• correspondence schools have been around for decades and they're wireless!
  • Given the downturn in the telecom industry, are there really that many students eager to focus their area of study exclusively on 3G and 4G wireless? Then again, with a little luck, all the overcapacity might be burned off by the time they graduate, so maybe it's not such a bad idea after all.

  • "It's really neat that you can communicate just through the air," Trueblood said in an interview over his cell phone. "Without wires you aren't limited to one specific area. Wherever I go, people can call me. There are a lot of advantages to that."

    Alot of advantages, yes. Too bad a rewarding job isn't one of them.

    Seriously, I thought highly specialized technical degrees were becoming ever useless. As the dot.com bubble burst, and tech stocks swirl the toilet bowl, aren't employers looking for more versitile, well-rounded employees that can innovate?

    The liberal arts background of this program bothers me. I've always believed that the focus in engineering and comp. sci should be in a solid understanding of math and science (esp. physics).

    What do they learn? The physics of electromagnitism and how signals propogate? Network topologies? How to calculate Sprints latest cellular payment plan? The article is weak on details.

    I'm all for higher education, but this reeks of an industry-bought program designed to churn out tech support seatwarmers.
  • by Animats ( 122034 ) on Friday August 30, 2002 @04:51PM (#4172995) Homepage
    Wireless 101
    • Week one - selecting a cell phone
    • Week two - picking a payment plan
    • Week three - making calls
    • Week four - receiving calls.
    • Week five - using the phone directory
    • Week six - sending text messages
    • Week seven - roaming
    • Week eight - additional phone features
    • Week nine - final exam
    • Wireless 102
      • Week one - Unlocking a GSM phone for any network.
      • Week two - Copying a Sim card
      • Week three - Unlocking more data channels for increased speed
      • Week four - metered bandwidth and ways around it
      • week five - connecting with IR or Bluetooth under linux
      • week six - using customer support to avoid charges (churn!)
      • week seven - buying phones off ebay
      • week eight - downloading unlicensed ringtones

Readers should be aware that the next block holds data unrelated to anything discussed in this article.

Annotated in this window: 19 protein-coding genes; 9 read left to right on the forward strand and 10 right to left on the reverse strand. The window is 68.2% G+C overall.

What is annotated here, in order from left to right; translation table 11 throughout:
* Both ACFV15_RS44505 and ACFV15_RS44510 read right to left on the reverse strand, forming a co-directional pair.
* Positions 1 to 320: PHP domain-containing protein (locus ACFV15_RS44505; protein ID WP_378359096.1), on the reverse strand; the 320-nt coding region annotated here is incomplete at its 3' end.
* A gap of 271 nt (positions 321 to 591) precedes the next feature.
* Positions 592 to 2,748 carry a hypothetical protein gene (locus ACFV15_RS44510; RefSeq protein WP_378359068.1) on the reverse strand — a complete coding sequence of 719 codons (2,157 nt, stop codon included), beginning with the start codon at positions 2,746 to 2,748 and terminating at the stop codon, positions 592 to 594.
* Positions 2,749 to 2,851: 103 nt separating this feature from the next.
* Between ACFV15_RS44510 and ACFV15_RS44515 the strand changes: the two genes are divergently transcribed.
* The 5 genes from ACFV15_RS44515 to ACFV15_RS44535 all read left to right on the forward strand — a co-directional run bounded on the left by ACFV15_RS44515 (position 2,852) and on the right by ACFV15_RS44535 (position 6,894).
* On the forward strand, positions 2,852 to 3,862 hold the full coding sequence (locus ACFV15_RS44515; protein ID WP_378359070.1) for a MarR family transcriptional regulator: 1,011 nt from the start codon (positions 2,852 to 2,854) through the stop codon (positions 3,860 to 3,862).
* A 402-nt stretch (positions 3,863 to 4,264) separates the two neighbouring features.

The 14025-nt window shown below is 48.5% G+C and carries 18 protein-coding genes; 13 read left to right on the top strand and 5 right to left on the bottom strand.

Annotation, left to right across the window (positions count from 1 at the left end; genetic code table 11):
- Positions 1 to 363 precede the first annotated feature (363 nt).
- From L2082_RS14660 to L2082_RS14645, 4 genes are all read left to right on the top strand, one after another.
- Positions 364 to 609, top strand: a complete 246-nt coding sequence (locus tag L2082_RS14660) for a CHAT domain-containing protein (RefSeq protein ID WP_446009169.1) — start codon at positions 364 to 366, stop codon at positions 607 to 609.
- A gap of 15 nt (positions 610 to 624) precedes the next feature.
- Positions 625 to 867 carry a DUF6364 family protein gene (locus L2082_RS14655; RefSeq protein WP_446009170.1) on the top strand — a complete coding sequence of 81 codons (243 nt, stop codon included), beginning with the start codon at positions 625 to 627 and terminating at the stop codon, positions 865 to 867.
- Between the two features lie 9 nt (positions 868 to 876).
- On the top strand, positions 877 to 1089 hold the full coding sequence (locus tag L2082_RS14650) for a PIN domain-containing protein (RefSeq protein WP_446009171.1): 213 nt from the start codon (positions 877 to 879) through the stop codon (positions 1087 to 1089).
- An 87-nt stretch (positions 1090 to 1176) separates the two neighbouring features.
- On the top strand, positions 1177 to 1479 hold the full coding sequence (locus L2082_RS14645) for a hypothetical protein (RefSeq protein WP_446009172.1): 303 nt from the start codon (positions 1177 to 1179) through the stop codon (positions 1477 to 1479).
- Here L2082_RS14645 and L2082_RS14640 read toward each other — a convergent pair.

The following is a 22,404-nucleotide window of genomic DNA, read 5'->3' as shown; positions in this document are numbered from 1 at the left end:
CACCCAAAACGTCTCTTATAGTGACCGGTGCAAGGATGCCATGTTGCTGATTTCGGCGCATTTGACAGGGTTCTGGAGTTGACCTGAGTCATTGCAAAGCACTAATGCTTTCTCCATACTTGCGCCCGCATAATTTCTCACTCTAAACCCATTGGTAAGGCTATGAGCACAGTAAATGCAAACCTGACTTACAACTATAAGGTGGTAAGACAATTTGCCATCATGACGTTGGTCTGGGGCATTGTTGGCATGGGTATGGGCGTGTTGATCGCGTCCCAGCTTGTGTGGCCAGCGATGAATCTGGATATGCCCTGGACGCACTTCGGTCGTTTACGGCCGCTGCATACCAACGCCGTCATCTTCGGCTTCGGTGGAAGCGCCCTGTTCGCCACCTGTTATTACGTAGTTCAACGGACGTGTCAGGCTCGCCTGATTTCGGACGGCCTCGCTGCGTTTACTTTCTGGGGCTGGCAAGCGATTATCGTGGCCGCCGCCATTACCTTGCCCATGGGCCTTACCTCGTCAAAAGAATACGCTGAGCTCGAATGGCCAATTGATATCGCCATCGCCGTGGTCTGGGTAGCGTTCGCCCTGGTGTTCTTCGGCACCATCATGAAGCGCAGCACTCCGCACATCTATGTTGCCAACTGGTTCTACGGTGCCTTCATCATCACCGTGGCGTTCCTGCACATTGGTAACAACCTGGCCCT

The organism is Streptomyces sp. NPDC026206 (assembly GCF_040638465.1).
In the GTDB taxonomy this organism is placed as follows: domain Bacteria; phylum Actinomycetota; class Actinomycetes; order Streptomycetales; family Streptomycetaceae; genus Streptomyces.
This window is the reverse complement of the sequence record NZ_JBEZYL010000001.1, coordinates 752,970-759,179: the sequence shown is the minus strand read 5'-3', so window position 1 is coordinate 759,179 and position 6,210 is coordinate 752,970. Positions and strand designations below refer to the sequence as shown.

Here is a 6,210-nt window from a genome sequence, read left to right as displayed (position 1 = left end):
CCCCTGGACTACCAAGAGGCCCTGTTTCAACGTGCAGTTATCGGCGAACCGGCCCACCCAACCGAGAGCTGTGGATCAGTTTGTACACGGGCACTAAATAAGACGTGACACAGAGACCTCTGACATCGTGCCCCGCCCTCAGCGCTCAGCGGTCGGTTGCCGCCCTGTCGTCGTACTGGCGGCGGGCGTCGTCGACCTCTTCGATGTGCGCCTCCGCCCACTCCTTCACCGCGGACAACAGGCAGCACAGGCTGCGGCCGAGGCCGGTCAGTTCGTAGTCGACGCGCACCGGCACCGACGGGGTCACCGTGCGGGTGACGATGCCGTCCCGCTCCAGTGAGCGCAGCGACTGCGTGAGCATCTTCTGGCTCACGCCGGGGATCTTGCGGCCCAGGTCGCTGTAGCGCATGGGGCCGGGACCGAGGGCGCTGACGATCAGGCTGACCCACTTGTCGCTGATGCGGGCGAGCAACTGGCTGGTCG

• week nine - cyber sex with 1 thumb typing.

  • I am assuming from reading the article (*gasp*, yes I read it) and the comments that this is basically a EE degree with a high degree of specialization.

    My Computer Engineering degree from Auburn is similar. Where at most schools, Computer Engineering is a EE with a specialization in Computer Science, at Auburn it is essentially a CS degree with a EE minor. I had to take the basic engineering courses, the bulk of the CS major courses, and the EE courses in digital electronics and computers. I thought (and still think) this combination is cool, but I found out later (when looking at graduate school) that it is kind of screwy. Basically, my credits didn't qualify me for admission to masters programs in CSE/EE in most schools without taking a few more undergraduate classes in analog electronics/powers/etc.

    People taking the wireless major may have the same problem, but you can probably take most of the wireless classes as tech electives in a EE program and have the same result with a "standard" engineering degree.

    As to why they did it, they wanted the money...

  • This continuing trend to greater specialization is killing our ability to innovate. Different specialists can never communicate well enough to replace a multi-disciplined individual. Teamwork can only go so far. There is no substitute for knowing it all.
    • Some people aren't smart enough or motivated enough to know it all, or to figure it out. For those people, there are specialized degrees. For those who are, there are multiple degrees.

      And finally, for those of us who are seriously lazy, there are two year degrees.

    • This continuing trend to greater specialization is killing our ability to innovate.